SAN FRANCISCO (CBS SF) -- Tech companies in San Francisco have received millions of dollars in tax breaks for years, but now some city politicians want to make an exception to that rule.
The proposed ballot measure would come in the form a new payroll tax in San Francisco that large tech companies would have to pay.
Revenue raised from it would help fight the city's two biggest problems: homelessness and the housing crunch.
From Yelp to AirBnB, tech companies have seen wild success in the past few years, and now the city they call home wants to cash in.
"It's going after the large companies to pay their fair share," said San Francisco Supervisor Eric Mar.
Mar is behind the ballot measure that would slap a 1.5 percent payroll tax on tech companies, but not the little fish.
His proposal focuses on tech companies with more than one million dollars in gross revenue.
"This is a way of assessing a fair share for these large tech companies that have benefited greatly from the city's tax policies over the past five years," explained Mar.
Mar announced the measure, which is co-sponsored by Supervisors Aaron Peskin and David Campos, Tuesday with the backing of community groups including San Francisco Rising, Jobs with Justice and the Coalition on Homelessness.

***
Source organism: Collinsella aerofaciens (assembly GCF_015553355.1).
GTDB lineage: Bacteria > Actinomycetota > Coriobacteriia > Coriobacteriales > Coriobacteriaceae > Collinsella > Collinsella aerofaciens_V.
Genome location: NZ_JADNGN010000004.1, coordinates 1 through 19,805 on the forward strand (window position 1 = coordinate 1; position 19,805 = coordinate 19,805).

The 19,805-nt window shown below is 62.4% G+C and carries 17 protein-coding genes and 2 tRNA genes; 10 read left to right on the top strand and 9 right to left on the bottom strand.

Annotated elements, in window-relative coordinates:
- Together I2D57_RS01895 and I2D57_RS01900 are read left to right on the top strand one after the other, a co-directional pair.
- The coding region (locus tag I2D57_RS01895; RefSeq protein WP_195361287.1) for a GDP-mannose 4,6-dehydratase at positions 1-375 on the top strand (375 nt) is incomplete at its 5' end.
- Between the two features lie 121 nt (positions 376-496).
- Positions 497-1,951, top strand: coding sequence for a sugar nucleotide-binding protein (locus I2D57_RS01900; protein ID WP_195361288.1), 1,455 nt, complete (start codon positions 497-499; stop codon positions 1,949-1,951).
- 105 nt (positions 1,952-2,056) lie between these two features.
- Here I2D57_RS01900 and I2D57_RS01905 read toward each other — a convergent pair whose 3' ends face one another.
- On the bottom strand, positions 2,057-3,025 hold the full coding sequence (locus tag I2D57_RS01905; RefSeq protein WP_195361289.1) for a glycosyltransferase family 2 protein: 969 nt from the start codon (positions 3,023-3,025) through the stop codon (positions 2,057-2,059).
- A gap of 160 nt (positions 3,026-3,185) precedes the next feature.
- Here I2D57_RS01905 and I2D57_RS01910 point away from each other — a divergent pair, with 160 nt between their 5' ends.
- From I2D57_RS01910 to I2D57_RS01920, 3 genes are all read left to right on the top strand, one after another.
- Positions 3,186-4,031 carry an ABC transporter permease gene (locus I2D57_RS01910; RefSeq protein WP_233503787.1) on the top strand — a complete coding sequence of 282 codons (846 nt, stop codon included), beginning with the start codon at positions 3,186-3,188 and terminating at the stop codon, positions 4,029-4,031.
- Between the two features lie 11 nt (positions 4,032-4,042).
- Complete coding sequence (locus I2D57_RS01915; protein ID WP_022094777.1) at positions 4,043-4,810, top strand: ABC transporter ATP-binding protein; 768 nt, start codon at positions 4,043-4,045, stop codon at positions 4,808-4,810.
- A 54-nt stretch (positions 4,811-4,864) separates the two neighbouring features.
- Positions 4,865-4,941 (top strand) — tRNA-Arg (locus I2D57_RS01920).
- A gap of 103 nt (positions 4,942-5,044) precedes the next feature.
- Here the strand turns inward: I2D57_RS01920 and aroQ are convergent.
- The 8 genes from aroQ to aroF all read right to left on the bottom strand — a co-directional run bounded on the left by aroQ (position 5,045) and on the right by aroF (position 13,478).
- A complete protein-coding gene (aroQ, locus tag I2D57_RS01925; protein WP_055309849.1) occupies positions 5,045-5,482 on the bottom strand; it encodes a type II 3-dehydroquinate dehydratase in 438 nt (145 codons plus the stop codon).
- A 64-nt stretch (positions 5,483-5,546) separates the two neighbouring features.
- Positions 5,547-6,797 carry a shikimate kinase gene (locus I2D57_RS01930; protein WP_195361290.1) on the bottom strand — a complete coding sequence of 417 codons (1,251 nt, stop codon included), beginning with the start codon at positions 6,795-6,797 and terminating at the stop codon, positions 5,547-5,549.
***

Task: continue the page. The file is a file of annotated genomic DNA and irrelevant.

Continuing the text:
The city's Mid-Market tax break lured tech companies like Uber and Twitter to the heart of San Francisco. But critics partly blame the influx of tech companies for the city's housing crunch.
"This is in large part due to the tech boom that has left many of us out and left many of us fighting for our homes," said Kung Feng of the organization Jobs with Justice SF.
A coalition of homeless and housing advocates is endorsing Mar's tech tax. They're banking on it bringing in big money -- $120 million every year---for their causes.
"In order to truly address homelessness in SF, we need a sustainable revenue source," said Jennifer Friedenbach of the Coalition on Homelessness. "And to do that we need funding."
The handful of tech companies KPIX 5 reached out to either did not respond or said they had no comment.
Small businesses would also benefit from the tax.
As many as 75,000 would get their business registration fee cut in half, sweetening the pot to get the business community on board.
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